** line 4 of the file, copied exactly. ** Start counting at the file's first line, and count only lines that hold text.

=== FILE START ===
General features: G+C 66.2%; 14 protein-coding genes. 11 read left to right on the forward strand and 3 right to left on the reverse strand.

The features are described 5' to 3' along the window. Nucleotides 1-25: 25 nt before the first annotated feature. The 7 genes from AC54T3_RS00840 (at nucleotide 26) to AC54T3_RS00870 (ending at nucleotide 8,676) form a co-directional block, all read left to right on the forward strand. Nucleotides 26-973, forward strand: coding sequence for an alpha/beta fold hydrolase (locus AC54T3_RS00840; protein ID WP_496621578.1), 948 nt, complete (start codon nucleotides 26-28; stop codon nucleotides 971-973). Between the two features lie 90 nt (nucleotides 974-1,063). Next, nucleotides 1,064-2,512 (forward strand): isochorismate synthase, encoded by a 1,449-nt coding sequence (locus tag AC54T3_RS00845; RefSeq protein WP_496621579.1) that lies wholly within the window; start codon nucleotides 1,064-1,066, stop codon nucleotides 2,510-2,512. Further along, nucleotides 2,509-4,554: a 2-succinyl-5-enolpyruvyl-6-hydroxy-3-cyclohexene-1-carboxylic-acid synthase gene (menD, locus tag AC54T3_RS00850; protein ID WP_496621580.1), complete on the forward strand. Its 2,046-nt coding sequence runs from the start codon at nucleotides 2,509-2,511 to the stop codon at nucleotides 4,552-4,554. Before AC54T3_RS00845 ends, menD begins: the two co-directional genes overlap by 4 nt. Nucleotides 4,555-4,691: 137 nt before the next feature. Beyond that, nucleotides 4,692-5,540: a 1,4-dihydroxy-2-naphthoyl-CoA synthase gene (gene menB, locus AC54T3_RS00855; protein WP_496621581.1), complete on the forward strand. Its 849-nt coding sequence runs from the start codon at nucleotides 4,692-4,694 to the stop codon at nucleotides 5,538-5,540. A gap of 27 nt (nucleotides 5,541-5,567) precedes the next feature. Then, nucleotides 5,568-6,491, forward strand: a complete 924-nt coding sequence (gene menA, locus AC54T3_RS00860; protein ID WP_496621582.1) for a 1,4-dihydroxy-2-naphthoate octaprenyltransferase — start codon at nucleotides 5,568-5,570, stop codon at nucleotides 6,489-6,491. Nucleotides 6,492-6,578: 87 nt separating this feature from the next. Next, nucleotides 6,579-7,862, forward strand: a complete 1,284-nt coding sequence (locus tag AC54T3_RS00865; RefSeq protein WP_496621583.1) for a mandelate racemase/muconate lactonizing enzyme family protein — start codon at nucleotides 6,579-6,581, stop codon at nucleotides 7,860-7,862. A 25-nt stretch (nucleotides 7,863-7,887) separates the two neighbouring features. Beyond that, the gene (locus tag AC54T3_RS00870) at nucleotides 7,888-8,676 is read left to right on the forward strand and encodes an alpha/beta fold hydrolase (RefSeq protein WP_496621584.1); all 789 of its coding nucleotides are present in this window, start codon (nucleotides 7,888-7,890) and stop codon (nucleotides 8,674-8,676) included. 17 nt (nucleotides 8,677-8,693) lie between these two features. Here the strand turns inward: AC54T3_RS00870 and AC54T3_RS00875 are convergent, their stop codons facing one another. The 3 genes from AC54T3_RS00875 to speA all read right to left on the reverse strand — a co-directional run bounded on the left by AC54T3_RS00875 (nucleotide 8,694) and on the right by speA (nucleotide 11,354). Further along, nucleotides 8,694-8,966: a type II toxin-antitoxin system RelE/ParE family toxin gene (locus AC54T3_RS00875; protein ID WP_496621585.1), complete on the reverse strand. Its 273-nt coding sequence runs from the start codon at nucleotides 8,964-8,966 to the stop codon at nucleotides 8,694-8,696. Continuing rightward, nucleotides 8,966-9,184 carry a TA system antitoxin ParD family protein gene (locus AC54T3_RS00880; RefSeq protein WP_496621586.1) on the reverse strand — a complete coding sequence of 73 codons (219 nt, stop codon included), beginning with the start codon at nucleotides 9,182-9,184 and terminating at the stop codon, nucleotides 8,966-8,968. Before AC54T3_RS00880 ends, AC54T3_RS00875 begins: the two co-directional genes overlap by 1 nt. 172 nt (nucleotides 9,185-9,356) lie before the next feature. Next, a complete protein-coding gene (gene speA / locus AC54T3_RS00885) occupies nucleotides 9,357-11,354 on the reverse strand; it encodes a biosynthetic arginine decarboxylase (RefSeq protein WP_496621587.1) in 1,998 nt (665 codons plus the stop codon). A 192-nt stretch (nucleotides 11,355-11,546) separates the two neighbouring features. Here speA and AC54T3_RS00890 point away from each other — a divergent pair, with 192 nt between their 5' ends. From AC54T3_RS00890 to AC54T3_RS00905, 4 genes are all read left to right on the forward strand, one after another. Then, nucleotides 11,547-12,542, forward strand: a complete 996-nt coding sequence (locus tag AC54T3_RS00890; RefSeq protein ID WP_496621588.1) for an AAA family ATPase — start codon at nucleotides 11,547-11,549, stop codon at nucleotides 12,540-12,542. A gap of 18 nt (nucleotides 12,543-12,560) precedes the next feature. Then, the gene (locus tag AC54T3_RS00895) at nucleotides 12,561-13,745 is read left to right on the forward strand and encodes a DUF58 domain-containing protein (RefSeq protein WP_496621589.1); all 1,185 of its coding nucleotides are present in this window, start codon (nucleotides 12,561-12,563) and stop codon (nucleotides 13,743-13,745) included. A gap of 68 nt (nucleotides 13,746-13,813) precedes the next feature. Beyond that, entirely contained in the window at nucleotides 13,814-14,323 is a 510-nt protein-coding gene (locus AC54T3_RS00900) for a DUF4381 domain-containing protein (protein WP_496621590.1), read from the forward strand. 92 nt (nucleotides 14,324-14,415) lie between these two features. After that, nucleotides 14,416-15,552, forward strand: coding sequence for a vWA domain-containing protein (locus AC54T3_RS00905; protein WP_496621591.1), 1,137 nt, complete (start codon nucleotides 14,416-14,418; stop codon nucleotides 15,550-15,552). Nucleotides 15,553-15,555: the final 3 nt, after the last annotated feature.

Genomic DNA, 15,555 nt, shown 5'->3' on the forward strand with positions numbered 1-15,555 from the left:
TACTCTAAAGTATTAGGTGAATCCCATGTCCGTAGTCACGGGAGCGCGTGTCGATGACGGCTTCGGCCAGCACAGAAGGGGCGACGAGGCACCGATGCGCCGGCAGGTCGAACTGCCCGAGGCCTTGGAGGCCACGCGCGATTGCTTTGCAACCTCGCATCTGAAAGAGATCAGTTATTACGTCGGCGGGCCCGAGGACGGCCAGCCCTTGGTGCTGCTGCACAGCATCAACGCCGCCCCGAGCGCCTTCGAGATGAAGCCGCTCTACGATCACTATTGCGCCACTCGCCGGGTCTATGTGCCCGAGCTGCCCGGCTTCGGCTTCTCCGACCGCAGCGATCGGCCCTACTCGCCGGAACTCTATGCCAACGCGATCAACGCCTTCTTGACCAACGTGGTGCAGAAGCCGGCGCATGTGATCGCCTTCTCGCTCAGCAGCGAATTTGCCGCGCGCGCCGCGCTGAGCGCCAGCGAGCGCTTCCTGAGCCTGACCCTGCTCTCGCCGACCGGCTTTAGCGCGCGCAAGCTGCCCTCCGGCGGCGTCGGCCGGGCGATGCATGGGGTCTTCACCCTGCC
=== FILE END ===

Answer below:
TACTCTAAAGTATTAGGTGAATCCCATGTCCGTAGTCACGGGAGCGCGTGTCGATGACGGCTTCGGCCAGCACAGAAGGGGCGACGAGGCACCGATGCGCCGGCAGGTCGAACTGCCCGAGGCCTTGGAGGCCACGCGCGATTGCTTTGCAACCTCGCATCTGAAAGAGATCAGTTATTACGTCGGCGGGCCCGAGGACGGCCAGCCCTTGGTGCTGCTGCACAGCATCAACGCCGCCCCGAGCGCCTTCGAGATGAAGCCGCTCTACGATCACTATTGCGCCACTCGCCGGGTCTATGTGCCCGAGCTGCCCGGCTTCGGCTTCTCCGACCGCAGCGATCGGCCCTACTCGCCGGAACTCTATGCCAACGCGATCAACGCCTTCTTGACCAACGTGGTGCAGAAGCCGGCGCATGTGATCGCCTTCTCGCTCAGCAGCGAATTTGCCGCGCGCGCCGCGCTGAGCGCCAGCGAGCGCTTCCTGAGCCTGACCCTGCTCTCGCCGACCGGCTTTAGCGCGCGCAAGCTGCCCTCCGGCGGCGTCGGCCGGGCGATGCATGGGGTCTTCACCCTGCC